Seth Zuckerman of Cascadia Scorecard writes to let us know about a new post at the site, Driver's Ed, Hybrid Style, which summarizes Amory Lovins' recommendations for getting top mileage from hybrid-electric cars. As we've noted here before, getting a hybrid to maximum efficiency requires a somewhat different driving pattern than most people use. Lovins' suggestions (as Zuckerman notes, buried on page 15 of a large PDF newsletter) match my experience with my Civic Hybrid, as well as the experiences of other hybrid drivers I know.
While some of these methods are good ideas for all drivers (e.g., don't go much over the speed limit, coast when possible), some reflect the differences between hybrid-electric cars and straight internal combustion engine cars. Fast acceleration from a stop, for example, burns a lot of gas in a standard car, but uses the battery-electric system in a hybrid most efficiently.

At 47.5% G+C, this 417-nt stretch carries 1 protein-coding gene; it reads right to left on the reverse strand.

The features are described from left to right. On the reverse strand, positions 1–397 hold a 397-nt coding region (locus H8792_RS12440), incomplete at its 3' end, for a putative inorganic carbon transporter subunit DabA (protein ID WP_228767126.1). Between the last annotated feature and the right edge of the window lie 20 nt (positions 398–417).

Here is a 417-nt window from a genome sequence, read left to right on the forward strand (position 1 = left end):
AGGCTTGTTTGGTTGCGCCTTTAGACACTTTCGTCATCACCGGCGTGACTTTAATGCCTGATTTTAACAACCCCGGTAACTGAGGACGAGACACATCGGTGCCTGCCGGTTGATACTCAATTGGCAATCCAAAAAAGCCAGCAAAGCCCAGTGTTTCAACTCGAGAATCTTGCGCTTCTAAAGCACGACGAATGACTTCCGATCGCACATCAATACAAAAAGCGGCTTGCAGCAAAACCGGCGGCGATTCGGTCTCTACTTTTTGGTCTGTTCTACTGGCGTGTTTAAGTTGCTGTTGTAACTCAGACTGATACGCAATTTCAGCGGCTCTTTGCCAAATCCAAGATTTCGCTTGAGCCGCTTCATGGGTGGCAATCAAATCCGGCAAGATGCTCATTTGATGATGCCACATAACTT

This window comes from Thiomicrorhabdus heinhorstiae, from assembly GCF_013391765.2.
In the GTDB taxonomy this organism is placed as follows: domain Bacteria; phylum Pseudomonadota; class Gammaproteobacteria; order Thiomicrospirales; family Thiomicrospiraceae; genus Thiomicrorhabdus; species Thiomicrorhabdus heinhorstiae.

The claim that hybrids are "just like regular cars" may be a selling point, but it's not entirely true. If you drive a hybrid like you drive a gas-only car, it won't get the kind of mileage you're hoping for. Getting the mileage that makes non-hybrid drivers envious requires learning to drive the hybrid like a hybrid.
I've ridden in a Hybrid (both in the front and in the back seats) and it seemed like a "regular" car to me. It was comfortable, quiet, there seemed to be no problems getting through city traffic. You may drive it "differently" but from a passenger's point of view, I couldn't tell the difference.